At a Tuesday evening candidates’ forum, Shelburne’s ongoing litigation with Vermont Railway provided the sharpest difference between the two contenders for a seat on the Selectboard in the March 6 upcoming election.
The candidates fielded a question on whether they supported the idea of a town referendum on how to proceed with the railroad matter. Selectboard candidate Chris Boyd has been a vocal critic of the town’s decision to appeal U.S District Court Judge William K. Sessions III’s December ruling in favor of Vermont Railway; Selectboard member Jaime Heins voted for further litigation.
Boyd said he supported the idea of a referendum. He noted that Sessions has ruled against the town multiple times saying that the town should have entered negotiations with the railroad rather than continue the fight in court.
Heins, who is an attorney, defended his vote to support the appeal. He said that after reading over the facts of the case he was convinced appeal was the right decision. He said at issue in the case is the town’s control over development and having financial support from the Vermont Natural Resources Council in continuing the appeal all were factors in his vote.
Their comments came at a candidate forum attended by about 60 voters at the town offices Tuesday night hosted by local political party committees and the Shelburne News. Heins and Boyd are vying for a single year remaining in a two-year term on the Selectboard. Incumbent Jerry Storey is running unopposed for another term and Mary Kehoe is the lone candidate for the three-year seat now held by board Chair Gary von Stange who is not seeking re-election.
Audience members submitted questions on index cards before the forum began.
Other candidates there were Barbra Marden, a candidate for a three-year Champlain Valley School District school board term and Town Clerk Diana Vachon, who is running unopposed for a three-year term.
Marden detailed her diverse background in education having grown up in Uganda and studied in Italy. She said cultivating diversity in the school system would be among her priorities.
Vachon, who has been in her office since 2016, said transparency and neutrality are two of the most important aspects of her job that she hopes to continue.
The theme among Selectboard candidates was a call for a more collegial spirit among members. As each candidate stood up to introduce themselves and state priorities for their terms, they all acknowledged the need for better discourse both among members and toward the public.
“My first priority would be to improve the tone and conduct of Selectboard meetings,” said Selectboard Vice Chair and candidate Jerry Storey.
On the railroad matter, Mary Kehoe declared her support for local environmental control, but said she disagreed with the town’s treatment of Vermont Railway saying that no municipality should discriminate against businesses.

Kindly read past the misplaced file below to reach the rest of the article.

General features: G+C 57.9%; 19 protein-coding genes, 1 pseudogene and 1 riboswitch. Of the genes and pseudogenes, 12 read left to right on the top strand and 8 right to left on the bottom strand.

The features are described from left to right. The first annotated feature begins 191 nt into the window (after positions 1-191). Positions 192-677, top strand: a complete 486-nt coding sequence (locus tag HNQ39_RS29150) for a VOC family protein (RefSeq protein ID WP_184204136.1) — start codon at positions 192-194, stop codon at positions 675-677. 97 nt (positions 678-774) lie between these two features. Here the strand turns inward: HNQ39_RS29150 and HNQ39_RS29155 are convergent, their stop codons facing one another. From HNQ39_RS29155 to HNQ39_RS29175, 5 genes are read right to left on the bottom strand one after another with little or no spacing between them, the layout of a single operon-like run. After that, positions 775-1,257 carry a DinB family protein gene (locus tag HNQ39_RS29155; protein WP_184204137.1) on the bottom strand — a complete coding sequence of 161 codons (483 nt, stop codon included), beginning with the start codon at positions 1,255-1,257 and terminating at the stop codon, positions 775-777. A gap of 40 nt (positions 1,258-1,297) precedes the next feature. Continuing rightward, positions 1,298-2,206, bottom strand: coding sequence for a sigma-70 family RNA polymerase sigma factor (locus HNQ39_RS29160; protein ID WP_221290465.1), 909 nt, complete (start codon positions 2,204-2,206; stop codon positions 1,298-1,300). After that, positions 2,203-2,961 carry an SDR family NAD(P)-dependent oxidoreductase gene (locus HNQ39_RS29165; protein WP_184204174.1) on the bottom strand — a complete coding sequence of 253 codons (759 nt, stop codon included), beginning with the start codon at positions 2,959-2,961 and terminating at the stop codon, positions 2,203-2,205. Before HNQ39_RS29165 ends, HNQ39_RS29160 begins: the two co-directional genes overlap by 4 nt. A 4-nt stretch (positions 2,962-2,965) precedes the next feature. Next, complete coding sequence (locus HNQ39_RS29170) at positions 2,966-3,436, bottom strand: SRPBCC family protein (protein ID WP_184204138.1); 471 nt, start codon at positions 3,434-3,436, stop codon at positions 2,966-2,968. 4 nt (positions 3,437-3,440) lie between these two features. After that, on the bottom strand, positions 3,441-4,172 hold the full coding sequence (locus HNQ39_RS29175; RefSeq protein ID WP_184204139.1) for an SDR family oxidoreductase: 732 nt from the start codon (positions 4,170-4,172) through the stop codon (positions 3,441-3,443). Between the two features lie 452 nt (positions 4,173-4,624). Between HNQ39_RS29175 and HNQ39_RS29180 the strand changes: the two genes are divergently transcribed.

Vermont Railway has built a storage and handling facility for road salt in Shelburne near the LaPlatte River and without local permitting review, which the federal court has upheld. The town last year adopted an ordinance to regulate handling and storage of hazardous substances which included salt. The court in December ruled that the new local law was aimed at the new development and could not be enforced against the railroad.
Kehoe also disagreed with the Selectboard’s recent decision to accept a private donation to fund the appeal in the federal court case, saying the town shouldn’t “privatize policy” decisions.
Shelburne to date has spent more than $400,000 in railway-related legal expenses, according to town officials. Town Finance Director Peter Frankenberg recently noted that the town is over budget by $155,000 for legal expenses in the current fiscal year.
The Selectboard is funding the appeal with a $20,000 contribution from the Vermont Natural Resources Council. Storey was the lone vote against that decision.
The discussion moved to a proposal to create a regional dispatch system in Chittenden County and the upcoming vote in seven municipalities – including Shelburne – on Town Meeting Day. Voters will decide whether Shelburne will participate in the formation of a new regional governing body for dispatching emergency services.
Kehoe, Storey and Heins all support putting the measure on the ballot, but said they have questions and reservations that they hope can be addressed if Shelburne joins. Boyd was the lone dissenter, citing nuances in dispatching which he said weren’t fully addressed by the proposal so far.
Referring to the school shooting in Parkland, Fla., last week and a close call in Fair Haven, candidates addressed a question about gun control. Kehoe, citing Vermont’s progressive history on issues like abolition and gay marriage, called for more attention to gun control legislation and consideration of how school shootings instill fear in children everywhere.
Heins described mass shootings as a public health crisis and called for an assault weapon ban. Storey agreed that more gun regulation is needed and should be discussed in the community. Boyd did not call for further gun control, stating that knives and drugs are also threats to children. Boyd commended the recent efforts in Fair Haven and Fairfax, which prevented incidents in Vermont.
The issue of the Black Lives Matter movement was also brought up. Marden, the only person of color running for office, said BLM was one of the reasons she decided to run, as diversity awareness is central to her candidacy. Heins stated his support for Black Lives Matter, calling it an important discussion.
On Town Meeting Day, March 6, polls are open from 7 a.m. to 7 p.m. at Shelburne Community School.